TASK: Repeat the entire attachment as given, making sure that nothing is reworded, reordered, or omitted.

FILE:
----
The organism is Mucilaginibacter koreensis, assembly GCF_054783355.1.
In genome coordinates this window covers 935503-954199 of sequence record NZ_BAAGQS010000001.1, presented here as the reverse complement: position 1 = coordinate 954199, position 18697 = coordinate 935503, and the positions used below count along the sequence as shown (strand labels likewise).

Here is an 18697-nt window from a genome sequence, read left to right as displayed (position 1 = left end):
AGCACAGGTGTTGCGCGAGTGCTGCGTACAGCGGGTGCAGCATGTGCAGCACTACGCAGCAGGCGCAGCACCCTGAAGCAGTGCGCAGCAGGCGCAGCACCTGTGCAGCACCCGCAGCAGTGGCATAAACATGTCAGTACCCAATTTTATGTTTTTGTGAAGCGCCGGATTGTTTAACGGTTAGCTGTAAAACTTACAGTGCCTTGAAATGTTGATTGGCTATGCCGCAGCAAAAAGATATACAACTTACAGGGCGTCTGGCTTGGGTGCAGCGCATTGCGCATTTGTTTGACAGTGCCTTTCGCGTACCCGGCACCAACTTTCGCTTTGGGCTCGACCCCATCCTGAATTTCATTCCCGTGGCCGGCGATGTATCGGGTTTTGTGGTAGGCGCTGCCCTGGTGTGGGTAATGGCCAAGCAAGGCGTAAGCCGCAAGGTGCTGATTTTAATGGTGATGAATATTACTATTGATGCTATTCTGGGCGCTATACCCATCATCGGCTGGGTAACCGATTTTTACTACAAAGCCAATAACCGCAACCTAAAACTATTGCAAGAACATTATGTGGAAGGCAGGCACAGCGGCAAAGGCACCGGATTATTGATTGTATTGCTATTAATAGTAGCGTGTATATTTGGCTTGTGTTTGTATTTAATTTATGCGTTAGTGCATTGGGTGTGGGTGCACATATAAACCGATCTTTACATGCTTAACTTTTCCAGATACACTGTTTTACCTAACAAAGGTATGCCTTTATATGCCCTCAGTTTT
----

The organism is Mucilaginibacter koreensis, assembly GCF_054783355.1.
In genome coordinates this window covers 935503-954199 of sequence record NZ_BAAGQS010000001.1, presented here as the reverse complement: position 1 = coordinate 954199, position 18697 = coordinate 935503, and the positions used below count along the sequence as shown (strand labels likewise).

Here is an 18697-nt window from a genome sequence, read left to right as displayed (position 1 = left end):
AGCACAGGTGTTGCGCGAGTGCTGCGTACAGCGGGTGCAGCATGTGCAGCACTACGCAGCAGGCGCAGCACCCTGAAGCAGTGCGCAGCAGGCGCAGCACCTGTGCAGCACCCGCAGCAGTGGCATAAACATGTCAGTACCCAATTTTATGTTTTTGTGAAGCGCCGGATTGTTTAACGGTTAGCTGTAAAACTTACAGTGCCTTGAAATGTTGATTGGCTATGCCGCAGCAAAAAGATATACAACTTACAGGGCGTCTGGCTTGGGTGCAGCGCATTGCGCATTTGTTTGACAGTGCCTTTCGCGTACCCGGCACCAACTTTCGCTTTGGGCTCGACCCCATCCTGAATTTCATTCCCGTGGCCGGCGATGTATCGGGTTTTGTGGTAGGCGCTGCCCTGGTGTGGGTAATGGCCAAGCAAGGCGTAAGCCGCAAGGTGCTGATTTTAATGGTGATGAATATTACTATTGATGCTATTCTGGGCGCTATACCCATCATCGGCTGGGTAACCGATTTTTACTACAAAGCCAATAACCGCAACCTAAAACTATTGCAAGAACATTATGTGGAAGGCAGGCACAGCGGCAAAGGCACCGGATTATTGATTGTATTGCTATTAATAGTAGCGTGTATATTTGGCTTGTGTTTGTATTTAATTTATGCGTTAGTGCATTGGGTGTGGGTGCACATATAAACCGATCTTTACATGCTTAACTTTTCCAGATACACTGTTTTACCTAACAAAGGTATGCCTTTATATGCCCTCAGTTTT